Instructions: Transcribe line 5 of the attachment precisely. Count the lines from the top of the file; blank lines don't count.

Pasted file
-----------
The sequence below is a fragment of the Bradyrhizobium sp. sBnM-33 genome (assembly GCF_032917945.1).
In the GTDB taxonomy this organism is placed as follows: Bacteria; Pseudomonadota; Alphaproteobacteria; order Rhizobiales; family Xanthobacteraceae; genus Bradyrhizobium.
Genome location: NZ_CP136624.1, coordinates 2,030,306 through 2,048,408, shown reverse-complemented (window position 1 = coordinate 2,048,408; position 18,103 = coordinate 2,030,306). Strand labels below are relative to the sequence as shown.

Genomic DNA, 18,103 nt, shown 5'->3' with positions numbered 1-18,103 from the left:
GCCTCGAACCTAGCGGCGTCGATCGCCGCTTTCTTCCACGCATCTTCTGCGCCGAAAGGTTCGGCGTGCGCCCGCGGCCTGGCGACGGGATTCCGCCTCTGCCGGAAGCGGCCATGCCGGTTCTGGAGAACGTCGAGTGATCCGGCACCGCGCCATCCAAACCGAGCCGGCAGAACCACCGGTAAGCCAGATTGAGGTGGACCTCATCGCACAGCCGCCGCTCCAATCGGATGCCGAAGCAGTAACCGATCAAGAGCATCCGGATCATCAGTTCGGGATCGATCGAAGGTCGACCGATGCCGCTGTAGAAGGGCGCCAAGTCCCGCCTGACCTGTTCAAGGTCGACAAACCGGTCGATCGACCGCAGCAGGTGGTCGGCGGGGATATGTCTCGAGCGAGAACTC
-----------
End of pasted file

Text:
GCCTCGAACCTAGCGGCGTCGATCGCCGCTTTCTTCCACGCATCTTCTGCGCCGAAAGGTTCGGCGTGCGCCCGCGGCCTGGCGACGGGATTCCGCCTCTGCCGGAAGCGGCCATGCCGGTTCTGGAGAACGTCGAGTGATCCGGCACCGCGCCATCCAAACCGAGCCGGCAGAACCACCGGTAAGCCAGATTGAGGTGGACCTCATCGCACAGCCGCCGCTCCAATCGGATGCCGAAGCAGTAACCGATCAAGAGCATCCGGATCATCAGTTCGGGATCGATCGAAGGTCGACCGATGCCGCTGTAGAAGGGCGCCAAGTCCCGCCTGACCTGTTCAAGGTCGACAAACCGGTCGATCGACCGCAGCAGGTGGTCGGCGGGGATATGTCTCGAGCGAGAACTC